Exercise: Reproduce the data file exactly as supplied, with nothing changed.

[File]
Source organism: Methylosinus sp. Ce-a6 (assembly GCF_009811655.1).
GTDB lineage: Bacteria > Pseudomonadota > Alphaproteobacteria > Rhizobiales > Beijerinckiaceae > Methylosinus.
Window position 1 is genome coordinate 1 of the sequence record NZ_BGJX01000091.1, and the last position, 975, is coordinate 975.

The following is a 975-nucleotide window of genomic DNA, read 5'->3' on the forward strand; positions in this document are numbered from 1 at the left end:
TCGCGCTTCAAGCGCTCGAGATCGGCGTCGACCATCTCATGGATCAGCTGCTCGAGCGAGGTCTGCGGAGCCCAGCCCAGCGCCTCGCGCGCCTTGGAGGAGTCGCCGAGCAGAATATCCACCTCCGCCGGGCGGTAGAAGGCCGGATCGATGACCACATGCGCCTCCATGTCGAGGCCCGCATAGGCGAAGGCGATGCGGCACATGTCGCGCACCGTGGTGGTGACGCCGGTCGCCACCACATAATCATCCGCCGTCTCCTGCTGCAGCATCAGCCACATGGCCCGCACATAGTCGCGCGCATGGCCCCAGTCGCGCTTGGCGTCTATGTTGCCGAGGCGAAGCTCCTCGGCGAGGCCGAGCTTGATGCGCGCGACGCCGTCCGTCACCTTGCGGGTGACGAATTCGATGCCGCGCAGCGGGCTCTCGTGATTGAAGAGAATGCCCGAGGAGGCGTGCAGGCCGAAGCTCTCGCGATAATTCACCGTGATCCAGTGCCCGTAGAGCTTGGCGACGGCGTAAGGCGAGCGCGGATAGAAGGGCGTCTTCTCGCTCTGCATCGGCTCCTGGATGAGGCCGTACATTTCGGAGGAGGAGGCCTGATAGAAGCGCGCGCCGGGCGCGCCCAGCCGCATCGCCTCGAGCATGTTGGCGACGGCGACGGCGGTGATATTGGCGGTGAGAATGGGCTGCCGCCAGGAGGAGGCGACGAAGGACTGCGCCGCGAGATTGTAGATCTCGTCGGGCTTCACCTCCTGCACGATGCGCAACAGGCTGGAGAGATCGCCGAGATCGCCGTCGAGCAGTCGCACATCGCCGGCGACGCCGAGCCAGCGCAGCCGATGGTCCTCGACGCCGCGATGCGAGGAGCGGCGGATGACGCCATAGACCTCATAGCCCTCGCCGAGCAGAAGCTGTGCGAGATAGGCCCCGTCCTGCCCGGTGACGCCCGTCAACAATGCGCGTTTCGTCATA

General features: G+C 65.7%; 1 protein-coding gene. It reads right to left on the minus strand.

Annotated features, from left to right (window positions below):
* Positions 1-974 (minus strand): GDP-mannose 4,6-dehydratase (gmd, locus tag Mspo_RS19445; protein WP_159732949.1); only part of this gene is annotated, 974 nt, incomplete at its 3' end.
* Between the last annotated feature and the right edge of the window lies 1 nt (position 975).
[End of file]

Source organism: Methylosinus sp. Ce-a6 (assembly GCF_009811655.1).
GTDB lineage: Bacteria > Pseudomonadota > Alphaproteobacteria > Rhizobiales > Beijerinckiaceae > Methylosinus.
Window position 1 is genome coordinate 1 of the sequence record NZ_BGJX01000091.1, and the last position, 975, is coordinate 975.

The following is a 975-nucleotide window of genomic DNA, read 5'->3' on the forward strand; positions in this document are numbered from 1 at the left end:
TCGCGCTTCAAGCGCTCGAGATCGGCGTCGACCATCTCATGGATCAGCTGCTCGAGCGAGGTCTGCGGAGCCCAGCCCAGCGCCTCGCGCGCCTTGGAGGAGTCGCCGAGCAGAATATCCACCTCCGCCGGGCGGTAGAAGGCCGGATCGATGACCACATGCGCCTCCATGTCGAGGCCCGCATAGGCGAAGGCGATGCGGCACATGTCGCGCACCGTGGTGGTGACGCCGGTCGCCACCACATAATCATCCGCCGTCTCCTGCTGCAGCATCAGCCACATGGCCCGCACATAGTCGCGCGCATGGCCCCAGTCGCGCTTGGCGTCTATGTTGCCGAGGCGAAGCTCCTCGGCGAGGCCGAGCTTGATGCGCGCGACGCCGTCCGTCACCTTGCGGGTGACGAATTCGATGCCGCGCAGCGGGCTCTCGTGATTGAAGAGAATGCCCGAGGAGGCGTGCAGGCCGAAGCTCTCGCGATAATTCACCGTGATCCAGTGCCCGTAGAGCTTGGCGACGGCGTAAGGCGAGCGCGGATAGAAGGGCGTCTTCTCGCTCTGCATCGGCTCCTGGATGAGGCCGTACATTTCGGAGGAGGAGGCCTGATAGAAGCGCGCGCCGGGCGCGCCCAGCCGCATCGCCTCGAGCATGTTGGCGACGGCGACGGCGGTGATATTGGCGGTGAGAATGGGCTGCCGCCAGGAGGAGGCGACGAAGGACTGCGCCGCGAGATTGTAGATCTCGTCGGGCTTCACCTCCTGCACGATGCGCAACAGGCTGGAGAGATCGCCGAGATCGCCGTCGAGCAGTCGCACATCGCCGGCGACGCCGAGCCAGCGCAGCCGATGGTCCTCGACGCCGCGATGCGAGGAGCGGCGGATGACGCCATAGACCTCATAGCCCTCGCCGAGCAGAAGCTGTGCGAGATAGGCCCCGTCCTGCCCGGTGACGCCCGTCAACAATGCGCGTTTCGTCATA

General features: G+C 65.7%; 1 protein-coding gene. It reads right to left on the minus strand.

Annotated features, from left to right (window positions below):
* Positions 1-974 (minus strand): GDP-mannose 4,6-dehydratase (gmd, locus tag Mspo_RS19445; protein WP_159732949.1); only part of this gene is annotated, 974 nt, incomplete at its 3' end.
* Between the last annotated feature and the right edge of the window lies 1 nt (position 975).